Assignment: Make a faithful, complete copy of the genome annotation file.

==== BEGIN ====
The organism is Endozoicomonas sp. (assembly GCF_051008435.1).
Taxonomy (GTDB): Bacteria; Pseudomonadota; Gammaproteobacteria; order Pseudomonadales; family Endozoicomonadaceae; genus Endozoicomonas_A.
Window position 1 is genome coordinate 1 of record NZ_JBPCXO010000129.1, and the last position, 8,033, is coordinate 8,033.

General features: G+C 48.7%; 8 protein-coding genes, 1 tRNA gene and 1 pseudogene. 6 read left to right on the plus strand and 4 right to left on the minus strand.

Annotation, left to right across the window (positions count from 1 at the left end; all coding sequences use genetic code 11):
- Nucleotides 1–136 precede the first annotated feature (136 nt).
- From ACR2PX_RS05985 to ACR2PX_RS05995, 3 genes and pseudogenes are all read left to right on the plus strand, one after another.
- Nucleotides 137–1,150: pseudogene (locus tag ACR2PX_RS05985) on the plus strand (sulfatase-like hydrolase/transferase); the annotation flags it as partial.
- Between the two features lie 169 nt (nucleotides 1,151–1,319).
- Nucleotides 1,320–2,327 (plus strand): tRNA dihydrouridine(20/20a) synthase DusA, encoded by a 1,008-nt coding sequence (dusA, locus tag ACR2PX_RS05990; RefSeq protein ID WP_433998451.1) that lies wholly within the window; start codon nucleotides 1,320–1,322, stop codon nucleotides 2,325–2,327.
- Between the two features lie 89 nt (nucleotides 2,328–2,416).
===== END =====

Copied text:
The organism is Endozoicomonas sp. (assembly GCF_051008435.1).
Taxonomy (GTDB): Bacteria; Pseudomonadota; Gammaproteobacteria; order Pseudomonadales; family Endozoicomonadaceae; genus Endozoicomonas_A.
Window position 1 is genome coordinate 1 of record NZ_JBPCXO010000129.1, and the last position, 8,033, is coordinate 8,033.

General features: G+C 48.7%; 8 protein-coding genes, 1 tRNA gene and 1 pseudogene. 6 read left to right on the plus strand and 4 right to left on the minus strand.

Annotation, left to right across the window (positions count from 1 at the left end; all coding sequences use genetic code 11):
- Nucleotides 1–136 precede the first annotated feature (136 nt).
- From ACR2PX_RS05985 to ACR2PX_RS05995, 3 genes and pseudogenes are all read left to right on the plus strand, one after another.
- Nucleotides 137–1,150: pseudogene (locus tag ACR2PX_RS05985) on the plus strand (sulfatase-like hydrolase/transferase); the annotation flags it as partial.
- Between the two features lie 169 nt (nucleotides 1,151–1,319).
- Nucleotides 1,320–2,327 (plus strand): tRNA dihydrouridine(20/20a) synthase DusA, encoded by a 1,008-nt coding sequence (dusA, locus tag ACR2PX_RS05990; RefSeq protein ID WP_433998451.1) that lies wholly within the window; start codon nucleotides 1,320–1,322, stop codon nucleotides 2,325–2,327.
- Between the two features lie 89 nt (nucleotides 2,328–2,416).